Federal

  • July 15, 2024

    Akerman Brings On Chamberlain Hrdlicka Tax Pros In Atlanta

    Akerman LLP announced Monday that it picked up a pair of new partners for its tax practice group in Atlanta who were previously with Chamberlain Hrdlicka White Williams & Aughtry.

  • July 15, 2024

    TIGTA Says IRS Can Improve Digital Currency Enforcement

    While the IRS has carried out some enforcement actions related to virtual currency noncompliance and has launched a program focused on identifying taxpayers who leave digital assets off their returns, the agency has lots of room for improvement, the Treasury Inspector General for Tax Administration said Monday.

  • July 15, 2024

    Truck Co. Qualifies For $500M Tax Safe Harbor, 6th Circ. Told

    A Tennessee company asked the Sixth Circuit to shield it from more than $500 million in excise tax liabilities, saying a lower court correctly found that its refurbished trucks qualify for the safe harbor from the heavy-truck excise tax.

  • July 15, 2024

    Rising Star: Davis Polk's Dominic Foulkes

    Dominic Foulkes of Davis Polk & Wardwell LLP has advised companies on several multibillion-dollar transactions, including a technology-maker's $4.9 billion initial public offering, the largest in the United States in the last three years, earning him a spot among the tax law practitioners under age 40 honored by Law360 as Rising Stars.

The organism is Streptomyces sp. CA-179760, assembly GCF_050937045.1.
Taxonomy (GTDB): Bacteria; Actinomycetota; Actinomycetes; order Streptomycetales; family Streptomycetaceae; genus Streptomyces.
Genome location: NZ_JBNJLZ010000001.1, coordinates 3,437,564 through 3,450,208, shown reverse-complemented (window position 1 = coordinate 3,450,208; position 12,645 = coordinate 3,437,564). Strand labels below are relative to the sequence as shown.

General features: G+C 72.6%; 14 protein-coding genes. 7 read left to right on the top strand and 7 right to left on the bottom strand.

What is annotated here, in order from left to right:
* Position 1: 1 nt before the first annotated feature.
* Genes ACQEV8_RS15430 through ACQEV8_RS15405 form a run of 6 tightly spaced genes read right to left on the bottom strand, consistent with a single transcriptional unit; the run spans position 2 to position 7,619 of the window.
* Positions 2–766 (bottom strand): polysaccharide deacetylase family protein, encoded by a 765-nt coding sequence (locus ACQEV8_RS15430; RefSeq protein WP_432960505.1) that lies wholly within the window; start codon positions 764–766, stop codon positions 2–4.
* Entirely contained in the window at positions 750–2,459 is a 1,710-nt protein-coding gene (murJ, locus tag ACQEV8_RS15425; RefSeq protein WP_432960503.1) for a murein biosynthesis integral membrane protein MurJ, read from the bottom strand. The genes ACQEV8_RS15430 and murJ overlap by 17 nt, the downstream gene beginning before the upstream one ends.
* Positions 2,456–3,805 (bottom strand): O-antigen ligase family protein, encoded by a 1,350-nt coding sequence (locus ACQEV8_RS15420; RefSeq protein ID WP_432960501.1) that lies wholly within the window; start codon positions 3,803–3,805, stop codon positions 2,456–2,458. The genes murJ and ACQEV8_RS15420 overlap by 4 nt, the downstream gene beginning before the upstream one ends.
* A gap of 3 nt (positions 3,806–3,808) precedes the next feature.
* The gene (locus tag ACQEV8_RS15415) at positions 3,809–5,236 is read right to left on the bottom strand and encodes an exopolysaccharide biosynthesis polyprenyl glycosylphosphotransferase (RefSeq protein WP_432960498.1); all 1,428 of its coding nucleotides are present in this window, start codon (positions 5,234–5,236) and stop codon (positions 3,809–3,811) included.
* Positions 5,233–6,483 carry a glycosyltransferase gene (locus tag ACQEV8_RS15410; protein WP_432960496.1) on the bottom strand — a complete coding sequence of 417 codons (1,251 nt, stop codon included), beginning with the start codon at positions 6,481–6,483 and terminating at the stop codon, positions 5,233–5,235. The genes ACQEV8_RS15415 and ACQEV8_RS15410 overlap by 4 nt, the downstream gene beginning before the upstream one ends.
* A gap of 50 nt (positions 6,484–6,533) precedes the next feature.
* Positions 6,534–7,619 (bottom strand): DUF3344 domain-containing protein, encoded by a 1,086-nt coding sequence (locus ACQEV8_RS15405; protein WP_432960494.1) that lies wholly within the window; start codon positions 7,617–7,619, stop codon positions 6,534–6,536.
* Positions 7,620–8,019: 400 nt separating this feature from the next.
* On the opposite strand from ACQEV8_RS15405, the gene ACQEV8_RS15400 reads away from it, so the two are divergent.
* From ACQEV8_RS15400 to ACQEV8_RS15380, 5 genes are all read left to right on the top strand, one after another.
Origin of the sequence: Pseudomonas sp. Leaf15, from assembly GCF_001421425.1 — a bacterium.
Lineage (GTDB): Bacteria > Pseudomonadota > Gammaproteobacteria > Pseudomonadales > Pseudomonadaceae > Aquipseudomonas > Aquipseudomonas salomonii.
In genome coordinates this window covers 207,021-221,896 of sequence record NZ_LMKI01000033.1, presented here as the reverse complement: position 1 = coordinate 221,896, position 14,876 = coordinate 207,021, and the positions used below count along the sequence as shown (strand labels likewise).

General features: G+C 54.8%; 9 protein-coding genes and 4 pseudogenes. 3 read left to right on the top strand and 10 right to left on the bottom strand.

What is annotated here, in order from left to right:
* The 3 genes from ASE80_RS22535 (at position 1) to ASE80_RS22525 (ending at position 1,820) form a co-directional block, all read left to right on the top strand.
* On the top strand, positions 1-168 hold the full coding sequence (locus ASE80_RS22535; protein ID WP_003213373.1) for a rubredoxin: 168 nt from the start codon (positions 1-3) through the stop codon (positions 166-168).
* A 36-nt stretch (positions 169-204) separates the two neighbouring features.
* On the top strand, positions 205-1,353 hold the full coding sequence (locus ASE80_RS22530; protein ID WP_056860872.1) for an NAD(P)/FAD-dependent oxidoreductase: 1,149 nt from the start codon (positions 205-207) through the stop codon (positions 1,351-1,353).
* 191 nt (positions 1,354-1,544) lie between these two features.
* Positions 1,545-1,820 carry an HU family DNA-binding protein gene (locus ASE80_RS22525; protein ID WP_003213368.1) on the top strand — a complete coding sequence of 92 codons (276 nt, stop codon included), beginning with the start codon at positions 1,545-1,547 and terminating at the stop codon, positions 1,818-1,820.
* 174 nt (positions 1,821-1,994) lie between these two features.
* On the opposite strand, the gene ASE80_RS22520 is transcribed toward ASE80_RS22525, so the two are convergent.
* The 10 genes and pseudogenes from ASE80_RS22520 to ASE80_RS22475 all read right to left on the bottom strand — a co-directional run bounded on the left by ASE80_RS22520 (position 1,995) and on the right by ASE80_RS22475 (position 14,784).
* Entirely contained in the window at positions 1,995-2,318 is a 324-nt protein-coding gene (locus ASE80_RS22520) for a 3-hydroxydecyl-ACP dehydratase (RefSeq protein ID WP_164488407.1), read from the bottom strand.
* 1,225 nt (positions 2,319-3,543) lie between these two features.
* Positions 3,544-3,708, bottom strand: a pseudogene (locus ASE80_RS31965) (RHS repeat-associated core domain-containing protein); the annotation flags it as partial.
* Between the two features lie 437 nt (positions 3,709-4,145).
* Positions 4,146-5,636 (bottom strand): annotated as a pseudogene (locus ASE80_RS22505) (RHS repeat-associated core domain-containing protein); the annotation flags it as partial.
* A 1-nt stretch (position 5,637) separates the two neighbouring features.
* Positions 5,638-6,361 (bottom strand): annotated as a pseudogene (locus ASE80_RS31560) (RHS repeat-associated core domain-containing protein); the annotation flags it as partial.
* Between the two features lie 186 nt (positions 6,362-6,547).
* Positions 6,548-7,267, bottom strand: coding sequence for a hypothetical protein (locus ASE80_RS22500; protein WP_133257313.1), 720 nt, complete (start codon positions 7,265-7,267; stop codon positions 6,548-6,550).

• July 12, 2024

    Rising Star: Quinn Emanuel's Emily Au

    Emily Au of Quinn Emanuel Urquhart & Sullivan LLP has been the lead attorney on several high-profile cases, including a key case across the U.K. construction industry in terms of HMRC's Value-Added Tax policy, earning her a spot among the tax law practitioners under age 40 honored by Law360 as Rising Stars.

  • July 12, 2024

    Law360 Names 2024's Top Attorneys Under 40

    Law360 is pleased to announce the Rising Stars of 2024, our list of 158 attorneys under 40 whose legal accomplishments belie their age.

  • July 12, 2024

    Chevron's End Doesn't Bear On 3M's Case, IRS Tells 8th Circ.

    The U.S. Supreme Court's recent overturning of Chevron deference doesn't warrant a reversal of a U.S. Tax Court ruling in 3M Co.'s transfer pricing case, the Internal Revenue Service told the Eighth Circuit on Friday.

  • July 12, 2024

    Payments To Ex-Wife Should Be Deductible, 11th Circ. Told

    A Georgia man told the Eleventh Circuit on Friday that his payments to his ex-wife as part of a marital settlement should qualify as alimony and therefore be deductible from his federal income taxes, asking the court to reverse a U.S. Tax Court decision.